Kitab Ghunja version of Gonja History compiled In about 1751 (Wilks, 1966).
This work has been known for some time in an English translation made forty years ago and published later by Goody (1954:). Several manuscripts have been located over the last five years, and a definitive edition is in preparation. It can be shown by reference to this work that the Jakpa epic In its current form is a relatively recent development, summarizing something like a century and a half of early Gonja history. For the sixteenth and seventeenth century the Kitab itself based on oral tradition; but it is earlier than any other recorded version by well over a hundred years, and very much more coherent and convincing.
The arrival in Gonja of the Ngbonyo, the immigrant rulers, is described in a section of the Kitab which has become detached from the main body of the work but survives independently (Wilks, 1966). Naba, who was to be the first king of Gonja, had come south originally on a punitive expedition dispatched by the ‘Chief of Mande-Kabba against the trading-town of Begho. He then turned north to attack Buna, and across the Black Volta Into western Gonja. Here he built a fortified camp or stronghold called Yogbum. The Kitab Ghunja gives no dates as such for the early kings, only the lengths of their reigns; dead-reckon Ing would put the beginning of Naba`s reign at 1549-50. Wilks (1966) believes that this date may be too early, by as much as fifty years, pointing out that the reigns ascribed to these early kings are on average much longer than those of the eighteenth century rulers.
On the early history of the kingdom the Kitab has little to offer. Its author’s main interest, not surprisingly, was with the conversion of the ruling dynasty to Islam early In the reign of Mawura (1580-1599?). By that time the capital of the Gbanya kingdom was at Buipe in central Gonja, on one of the trade-routes leading northwards from the margins of the forest. It may be possible to distinguish a phase of consolidation in the Buipe area followed by a phase of rapid expansion to the east and north. By around 1600 Gonja had probably reached more or less its full extent. The next phase, which the difficulties of communication must have made almost inevitable, was one of progressive decentralization. In the Kitab this trend is reflected in the passage dealing with the long reign of al-Lara (1623-1667), of whom it is said that ‘he divided the country of Gonja and gave it to his brothers’. It seems that the divisional chiefdoms, originally perhaps appointive, had by now become vested in certain families which were, or which chose to think of themselves as, cadet branches of the Gbanya dynasty. In formally recognizing the divisional chiefs as his ‘brothers’, al-Lata was at least by implication admitting himself as king to be only first among equals.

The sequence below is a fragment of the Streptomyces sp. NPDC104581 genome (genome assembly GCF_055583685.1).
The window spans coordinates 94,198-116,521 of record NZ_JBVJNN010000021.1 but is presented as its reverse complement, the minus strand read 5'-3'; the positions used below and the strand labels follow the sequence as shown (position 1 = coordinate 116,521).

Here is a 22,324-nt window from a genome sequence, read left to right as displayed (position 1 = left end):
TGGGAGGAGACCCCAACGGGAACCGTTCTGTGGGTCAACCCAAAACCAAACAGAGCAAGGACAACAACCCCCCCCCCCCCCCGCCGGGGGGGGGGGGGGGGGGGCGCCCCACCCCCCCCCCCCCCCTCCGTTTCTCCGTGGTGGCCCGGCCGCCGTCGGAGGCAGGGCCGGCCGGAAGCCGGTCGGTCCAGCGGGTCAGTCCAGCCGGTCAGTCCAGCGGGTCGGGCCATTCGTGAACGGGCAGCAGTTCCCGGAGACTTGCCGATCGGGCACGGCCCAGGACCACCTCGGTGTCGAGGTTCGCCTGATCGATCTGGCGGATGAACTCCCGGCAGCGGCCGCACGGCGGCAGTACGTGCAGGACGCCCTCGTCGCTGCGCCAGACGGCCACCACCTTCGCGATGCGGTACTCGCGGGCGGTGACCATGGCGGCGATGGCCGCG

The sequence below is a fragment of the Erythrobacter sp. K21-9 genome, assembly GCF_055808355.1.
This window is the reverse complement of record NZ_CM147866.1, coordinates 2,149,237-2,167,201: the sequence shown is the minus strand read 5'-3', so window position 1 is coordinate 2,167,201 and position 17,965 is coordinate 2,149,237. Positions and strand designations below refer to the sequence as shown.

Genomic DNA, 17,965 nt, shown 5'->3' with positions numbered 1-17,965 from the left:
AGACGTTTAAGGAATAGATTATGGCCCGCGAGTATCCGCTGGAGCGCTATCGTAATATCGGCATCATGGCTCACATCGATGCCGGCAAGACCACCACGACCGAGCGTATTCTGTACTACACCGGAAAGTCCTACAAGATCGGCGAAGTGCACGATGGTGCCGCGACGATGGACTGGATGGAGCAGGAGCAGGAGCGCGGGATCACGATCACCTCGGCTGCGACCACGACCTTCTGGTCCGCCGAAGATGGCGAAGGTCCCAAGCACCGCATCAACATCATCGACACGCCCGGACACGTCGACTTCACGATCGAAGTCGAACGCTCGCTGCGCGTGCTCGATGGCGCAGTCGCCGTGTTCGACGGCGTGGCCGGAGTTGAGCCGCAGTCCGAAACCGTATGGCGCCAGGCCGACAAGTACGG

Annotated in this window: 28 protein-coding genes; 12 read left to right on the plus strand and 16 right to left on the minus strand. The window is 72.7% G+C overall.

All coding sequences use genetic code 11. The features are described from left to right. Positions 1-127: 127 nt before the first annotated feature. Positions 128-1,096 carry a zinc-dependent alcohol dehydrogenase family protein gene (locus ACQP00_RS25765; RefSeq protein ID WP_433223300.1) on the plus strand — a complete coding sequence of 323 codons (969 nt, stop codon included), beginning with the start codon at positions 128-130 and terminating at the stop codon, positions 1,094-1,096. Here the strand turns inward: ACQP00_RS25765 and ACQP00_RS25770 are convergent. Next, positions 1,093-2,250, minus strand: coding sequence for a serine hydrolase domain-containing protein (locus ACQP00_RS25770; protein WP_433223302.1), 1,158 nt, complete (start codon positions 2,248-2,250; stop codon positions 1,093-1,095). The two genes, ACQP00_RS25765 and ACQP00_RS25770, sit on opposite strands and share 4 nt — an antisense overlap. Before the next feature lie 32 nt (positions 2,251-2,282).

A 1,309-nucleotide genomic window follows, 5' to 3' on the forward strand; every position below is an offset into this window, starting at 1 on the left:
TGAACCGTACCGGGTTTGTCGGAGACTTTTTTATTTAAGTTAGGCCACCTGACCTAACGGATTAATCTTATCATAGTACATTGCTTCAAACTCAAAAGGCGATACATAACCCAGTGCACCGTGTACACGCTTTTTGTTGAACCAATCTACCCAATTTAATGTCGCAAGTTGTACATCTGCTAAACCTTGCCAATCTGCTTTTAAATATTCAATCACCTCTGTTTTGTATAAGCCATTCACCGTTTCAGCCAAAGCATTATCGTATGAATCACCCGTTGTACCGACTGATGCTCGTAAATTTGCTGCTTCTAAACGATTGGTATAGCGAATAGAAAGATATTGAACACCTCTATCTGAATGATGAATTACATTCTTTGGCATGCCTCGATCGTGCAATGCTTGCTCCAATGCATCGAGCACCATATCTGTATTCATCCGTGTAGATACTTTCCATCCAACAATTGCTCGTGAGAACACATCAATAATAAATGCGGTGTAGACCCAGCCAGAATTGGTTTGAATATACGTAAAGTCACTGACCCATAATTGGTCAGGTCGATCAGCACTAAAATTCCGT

This tendency at work within the kingdom for the divisions to increase In power at the expense of the centre, compounded as it was with attacks from outside, led into a phase of rapid disintegration at the end of the seventeenth century. The reign of al-Lata’s son Sulayman was remembered as a time of continual war. He was deposed In 1689; and a few years later, the Gbanya kingdom finally fell apart with the outbreak of civil war In 1692.
The Kitab, though it is clear on the disastrous side-effects of the war, says nothing of the aims for which it was fought, or of the results it achieved. It seems apparent none the less that one of its results, and probably one of its objectives, was to overthrow the power of the Buipe dynasty. By 1709 Gonja was on its way to recovery, organized now on a confederate system which, with modifications in detail, survives today (Goody, 1967). The capital was transferred to Nyanga in western Gonja, where Naba has built his war-camp, and a paramount chief was installed there whose title now is Yagbumwura, but who seems originally to have been called Gbinipewura. Seven of the divisions, Tuluwe, Kpembe and Kong among them, but for reasons which can only be guessed at not Daboya, were made ‘gates’ to Yagbum; that is, their chiefs were eligible for promotion to the paramountcy when it fell vacant. The number of ‘gates’ has varied with the course of time, but the chief of Buipe has always been rigorously excluded. Though his position even today is one of considerable prestige, his political power is negligible.